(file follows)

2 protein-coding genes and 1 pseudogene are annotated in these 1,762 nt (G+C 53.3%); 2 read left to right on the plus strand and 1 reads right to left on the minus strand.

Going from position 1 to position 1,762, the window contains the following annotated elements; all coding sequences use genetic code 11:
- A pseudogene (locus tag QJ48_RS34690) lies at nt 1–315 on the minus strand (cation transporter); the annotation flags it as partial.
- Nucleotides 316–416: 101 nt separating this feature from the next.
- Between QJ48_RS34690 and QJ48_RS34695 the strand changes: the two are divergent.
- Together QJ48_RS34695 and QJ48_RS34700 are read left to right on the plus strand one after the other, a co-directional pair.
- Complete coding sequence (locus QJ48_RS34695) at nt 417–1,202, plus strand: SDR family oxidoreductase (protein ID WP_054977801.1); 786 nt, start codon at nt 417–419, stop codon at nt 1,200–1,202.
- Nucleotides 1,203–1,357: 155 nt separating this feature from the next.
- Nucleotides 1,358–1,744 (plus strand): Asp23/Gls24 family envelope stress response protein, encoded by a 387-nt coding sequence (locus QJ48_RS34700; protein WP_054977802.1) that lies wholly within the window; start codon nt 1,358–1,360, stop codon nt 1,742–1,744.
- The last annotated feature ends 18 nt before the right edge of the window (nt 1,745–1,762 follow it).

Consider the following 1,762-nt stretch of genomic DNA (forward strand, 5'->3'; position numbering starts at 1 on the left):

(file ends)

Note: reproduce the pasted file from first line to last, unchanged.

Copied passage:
2 protein-coding genes and 1 pseudogene are annotated in these 1,762 nt (G+C 53.3%); 2 read left to right on the plus strand and 1 reads right to left on the minus strand.

Going from position 1 to position 1,762, the window contains the following annotated elements; all coding sequences use genetic code 11:
- A pseudogene (locus tag QJ48_RS34690) lies at nt 1–315 on the minus strand (cation transporter); the annotation flags it as partial.
- Nucleotides 316–416: 101 nt separating this feature from the next.
- Between QJ48_RS34690 and QJ48_RS34695 the strand changes: the two are divergent.
- Together QJ48_RS34695 and QJ48_RS34700 are read left to right on the plus strand one after the other, a co-directional pair.
- Complete coding sequence (locus QJ48_RS34695) at nt 417–1,202, plus strand: SDR family oxidoreductase (protein ID WP_054977801.1); 786 nt, start codon at nt 417–419, stop codon at nt 1,200–1,202.
- Nucleotides 1,203–1,357: 155 nt separating this feature from the next.
- Nucleotides 1,358–1,744 (plus strand): Asp23/Gls24 family envelope stress response protein, encoded by a 387-nt coding sequence (locus QJ48_RS34700; protein WP_054977802.1) that lies wholly within the window; start codon nt 1,358–1,360, stop codon nt 1,742–1,744.
- The last annotated feature ends 18 nt before the right edge of the window (nt 1,745–1,762 follow it).

Consider the following 1,762-nt stretch of genomic DNA (forward strand, 5'->3'; position numbering starts at 1 on the left):